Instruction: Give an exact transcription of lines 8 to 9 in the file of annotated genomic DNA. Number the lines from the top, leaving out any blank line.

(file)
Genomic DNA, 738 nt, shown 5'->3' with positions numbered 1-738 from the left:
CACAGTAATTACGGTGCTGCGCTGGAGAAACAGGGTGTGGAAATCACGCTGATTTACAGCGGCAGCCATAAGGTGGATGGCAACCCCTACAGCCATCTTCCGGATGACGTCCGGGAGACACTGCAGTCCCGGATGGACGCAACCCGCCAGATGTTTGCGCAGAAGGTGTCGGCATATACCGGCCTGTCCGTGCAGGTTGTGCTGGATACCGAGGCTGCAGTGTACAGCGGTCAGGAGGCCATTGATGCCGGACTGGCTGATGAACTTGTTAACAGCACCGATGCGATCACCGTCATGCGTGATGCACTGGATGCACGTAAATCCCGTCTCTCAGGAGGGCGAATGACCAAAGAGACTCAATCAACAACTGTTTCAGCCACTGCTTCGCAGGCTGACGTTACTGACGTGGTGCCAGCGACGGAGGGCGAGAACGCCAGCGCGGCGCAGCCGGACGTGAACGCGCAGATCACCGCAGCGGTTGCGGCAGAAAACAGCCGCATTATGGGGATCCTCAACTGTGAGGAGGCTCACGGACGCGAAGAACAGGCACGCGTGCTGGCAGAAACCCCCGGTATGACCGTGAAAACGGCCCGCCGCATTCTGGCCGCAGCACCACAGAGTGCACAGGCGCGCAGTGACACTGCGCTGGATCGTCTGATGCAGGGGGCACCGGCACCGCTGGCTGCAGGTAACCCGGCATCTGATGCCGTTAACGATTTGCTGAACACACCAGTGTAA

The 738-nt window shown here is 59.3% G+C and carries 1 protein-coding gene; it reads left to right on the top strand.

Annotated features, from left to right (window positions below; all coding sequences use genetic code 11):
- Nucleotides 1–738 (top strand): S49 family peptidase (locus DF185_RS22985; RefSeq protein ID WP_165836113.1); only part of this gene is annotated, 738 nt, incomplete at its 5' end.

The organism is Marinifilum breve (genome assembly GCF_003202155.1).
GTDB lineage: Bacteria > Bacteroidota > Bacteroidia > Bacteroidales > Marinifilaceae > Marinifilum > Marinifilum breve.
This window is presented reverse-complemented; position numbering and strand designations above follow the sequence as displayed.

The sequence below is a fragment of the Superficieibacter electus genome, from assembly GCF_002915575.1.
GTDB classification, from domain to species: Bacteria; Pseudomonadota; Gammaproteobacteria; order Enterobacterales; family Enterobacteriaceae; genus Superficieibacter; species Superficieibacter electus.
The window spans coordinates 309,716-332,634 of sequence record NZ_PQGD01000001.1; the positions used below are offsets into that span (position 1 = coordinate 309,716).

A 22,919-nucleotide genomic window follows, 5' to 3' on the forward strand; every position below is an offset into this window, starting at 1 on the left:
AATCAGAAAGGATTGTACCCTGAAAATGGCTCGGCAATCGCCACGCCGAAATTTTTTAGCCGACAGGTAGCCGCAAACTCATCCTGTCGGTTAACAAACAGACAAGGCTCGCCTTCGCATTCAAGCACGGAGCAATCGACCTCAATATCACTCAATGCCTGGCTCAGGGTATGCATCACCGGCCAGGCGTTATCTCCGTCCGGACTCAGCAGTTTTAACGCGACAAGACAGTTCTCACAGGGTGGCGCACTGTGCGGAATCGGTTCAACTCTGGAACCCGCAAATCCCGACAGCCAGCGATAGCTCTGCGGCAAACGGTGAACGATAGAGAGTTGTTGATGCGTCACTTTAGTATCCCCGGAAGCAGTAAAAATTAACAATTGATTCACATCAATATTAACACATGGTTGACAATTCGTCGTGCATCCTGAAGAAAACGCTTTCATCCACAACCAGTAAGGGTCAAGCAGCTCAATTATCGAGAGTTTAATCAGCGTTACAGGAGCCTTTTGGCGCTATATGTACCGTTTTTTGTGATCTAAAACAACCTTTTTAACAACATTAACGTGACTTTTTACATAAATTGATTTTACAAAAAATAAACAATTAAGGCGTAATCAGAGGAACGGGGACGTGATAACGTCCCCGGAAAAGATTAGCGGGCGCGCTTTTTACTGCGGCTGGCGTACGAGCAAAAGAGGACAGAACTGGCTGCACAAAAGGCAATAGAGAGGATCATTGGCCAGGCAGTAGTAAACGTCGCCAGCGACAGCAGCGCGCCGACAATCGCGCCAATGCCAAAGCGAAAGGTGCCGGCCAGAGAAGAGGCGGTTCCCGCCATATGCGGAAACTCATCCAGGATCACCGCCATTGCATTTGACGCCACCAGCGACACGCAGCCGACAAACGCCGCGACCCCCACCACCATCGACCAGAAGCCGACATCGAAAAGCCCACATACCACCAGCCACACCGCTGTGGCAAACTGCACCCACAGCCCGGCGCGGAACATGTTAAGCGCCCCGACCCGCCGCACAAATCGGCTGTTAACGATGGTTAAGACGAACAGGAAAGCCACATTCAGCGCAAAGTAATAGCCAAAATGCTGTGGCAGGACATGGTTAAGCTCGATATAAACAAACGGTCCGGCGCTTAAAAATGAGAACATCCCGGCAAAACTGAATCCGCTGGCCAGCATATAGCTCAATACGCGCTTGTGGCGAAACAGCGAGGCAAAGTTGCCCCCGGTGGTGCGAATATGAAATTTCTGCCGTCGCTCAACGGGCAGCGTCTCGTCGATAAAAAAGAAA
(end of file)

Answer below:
This window is presented reverse-complemented; position numbering and strand designations above follow the sequence as displayed.

The sequence below is a fragment of the Superficieibacter electus genome, from assembly GCF_002915575.1.